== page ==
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  • Brett Gardner is doing his best Aaron Judge impression and helping New York to first place in the AL East and No. 2 in SI's baseball power rankings.
By Jonah Keri
June 04, 2017

The Astros are the hottest team in baseball, the Baby Bombers are getting help from an unlikely source, and the American League Central looks like a battle of attrition.

It’s the AL edition of The 30. Enjoy.

Note: Rankings are based on a combination of records, run differential, strength of schedule, recent performance, team health, and overall talent. “Last Time” reflects the rankings from the most recent edition of The 30, two weeks ago. We’ll be running The 30 every two weeks all season long, alternating between profiles of all American League teams, and all National League teams.

30. Philadelphia Phillies (19–35 record, minus-64 run differential, last time: 28)

29. San Francisco Giants (23–35, minus-64, LT: 26)

28. San Diego Padres (23–35, minus-94, LT: 30)

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Playing in what was the worst park in the American League last year for home runs, and with a lineup full of journeymen and second-tier cheapie pickups, the A’s have done something remarkable: become one of the best power-hitting teams in baseball. First baseman Yonder Alonso (16) and leftfielder Khris Davis (17) have led the homer barrage, with Alonso crafting a gigantic breakout and Davis continuing his all-or-nothing approach to hitting, fueling Oakland’s march to fifth in the majors in long balls from 21st last season. Now we can add another surprising Oakland power source to that crew: Chad Pinder.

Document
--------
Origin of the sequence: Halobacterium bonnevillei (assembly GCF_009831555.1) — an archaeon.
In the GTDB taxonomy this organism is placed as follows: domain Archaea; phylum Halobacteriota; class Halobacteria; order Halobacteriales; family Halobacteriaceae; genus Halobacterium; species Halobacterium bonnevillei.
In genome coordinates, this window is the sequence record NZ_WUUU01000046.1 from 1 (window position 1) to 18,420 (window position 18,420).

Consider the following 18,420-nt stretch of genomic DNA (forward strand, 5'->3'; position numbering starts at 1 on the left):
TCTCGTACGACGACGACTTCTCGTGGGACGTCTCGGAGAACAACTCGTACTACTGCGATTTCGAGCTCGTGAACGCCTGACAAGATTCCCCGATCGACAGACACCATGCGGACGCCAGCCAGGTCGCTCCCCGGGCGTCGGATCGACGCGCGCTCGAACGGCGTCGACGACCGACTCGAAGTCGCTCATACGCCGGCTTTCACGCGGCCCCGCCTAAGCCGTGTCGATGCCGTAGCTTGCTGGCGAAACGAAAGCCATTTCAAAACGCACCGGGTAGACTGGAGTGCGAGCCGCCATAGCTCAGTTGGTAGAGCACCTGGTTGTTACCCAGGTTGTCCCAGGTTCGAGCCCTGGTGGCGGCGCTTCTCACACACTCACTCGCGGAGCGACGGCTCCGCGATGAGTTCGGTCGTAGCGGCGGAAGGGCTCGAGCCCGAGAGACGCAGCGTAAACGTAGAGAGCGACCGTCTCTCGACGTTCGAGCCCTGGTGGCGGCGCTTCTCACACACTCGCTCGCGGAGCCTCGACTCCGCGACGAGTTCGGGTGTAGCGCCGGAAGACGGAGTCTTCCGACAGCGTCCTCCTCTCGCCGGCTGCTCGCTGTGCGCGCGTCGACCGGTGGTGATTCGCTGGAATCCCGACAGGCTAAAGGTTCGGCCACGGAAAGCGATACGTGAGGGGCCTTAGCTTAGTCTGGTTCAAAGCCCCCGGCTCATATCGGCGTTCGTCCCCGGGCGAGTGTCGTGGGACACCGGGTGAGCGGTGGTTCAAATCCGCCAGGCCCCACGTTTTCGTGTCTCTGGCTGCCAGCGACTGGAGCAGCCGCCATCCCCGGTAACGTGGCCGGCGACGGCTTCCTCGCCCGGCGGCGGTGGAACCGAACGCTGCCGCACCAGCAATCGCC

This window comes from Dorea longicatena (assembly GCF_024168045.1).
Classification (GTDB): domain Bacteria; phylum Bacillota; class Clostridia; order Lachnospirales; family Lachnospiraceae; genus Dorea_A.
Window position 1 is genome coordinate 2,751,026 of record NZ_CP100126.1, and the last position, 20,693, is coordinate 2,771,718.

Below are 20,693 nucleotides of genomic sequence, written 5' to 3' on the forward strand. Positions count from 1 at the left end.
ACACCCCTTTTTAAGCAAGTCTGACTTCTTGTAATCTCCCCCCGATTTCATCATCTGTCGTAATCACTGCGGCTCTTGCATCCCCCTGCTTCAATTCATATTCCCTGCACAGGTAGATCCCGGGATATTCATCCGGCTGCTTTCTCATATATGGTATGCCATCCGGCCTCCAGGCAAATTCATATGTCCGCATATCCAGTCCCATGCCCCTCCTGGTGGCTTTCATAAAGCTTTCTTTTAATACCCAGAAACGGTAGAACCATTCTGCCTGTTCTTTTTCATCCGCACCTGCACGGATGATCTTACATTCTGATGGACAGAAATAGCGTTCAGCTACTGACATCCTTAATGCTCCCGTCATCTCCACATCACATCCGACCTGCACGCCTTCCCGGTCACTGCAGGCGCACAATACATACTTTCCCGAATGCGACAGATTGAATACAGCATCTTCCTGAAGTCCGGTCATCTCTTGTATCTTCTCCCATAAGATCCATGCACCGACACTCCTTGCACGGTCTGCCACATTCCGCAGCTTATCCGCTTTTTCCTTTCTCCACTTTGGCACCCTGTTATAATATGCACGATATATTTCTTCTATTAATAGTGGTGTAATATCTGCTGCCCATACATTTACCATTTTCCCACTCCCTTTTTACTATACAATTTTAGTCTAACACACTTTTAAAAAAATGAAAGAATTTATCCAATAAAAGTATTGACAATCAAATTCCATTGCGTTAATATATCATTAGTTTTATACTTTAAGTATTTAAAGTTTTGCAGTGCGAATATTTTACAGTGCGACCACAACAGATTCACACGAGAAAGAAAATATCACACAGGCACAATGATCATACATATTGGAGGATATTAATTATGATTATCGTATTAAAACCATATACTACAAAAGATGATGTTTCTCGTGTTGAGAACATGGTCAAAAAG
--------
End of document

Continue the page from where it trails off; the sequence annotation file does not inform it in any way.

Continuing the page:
Oakland’s second-round pick in the 2013 draft, Pinder showed moderate power at Class A Stockton and Double A Midland, then batted a seemingly modest .258./310/.425 last year at Triple A Nashville. The Sounds’ home park plays much differently than the rest of the Pacific Coast League, though, severely suppressing offense. Thus Pinder’s 14 homers in 107 games last year offered a hint of his power potential.

In his first clear shot at regular playing time in the majors, that power has blossomed. The rookie second baseman launched two over the wall last Wednesday in a 3-1 win over the Indians. All told, he’s cranked seven home runs in 30 games, compiling a lofty .603 slugging percentage.

So if you’re feeling restless in the Bay Area and you’re looking for a powerful evening, swipe right on Pinder.

26. Atlanta Braves (24–30, minus-37, LT: 24)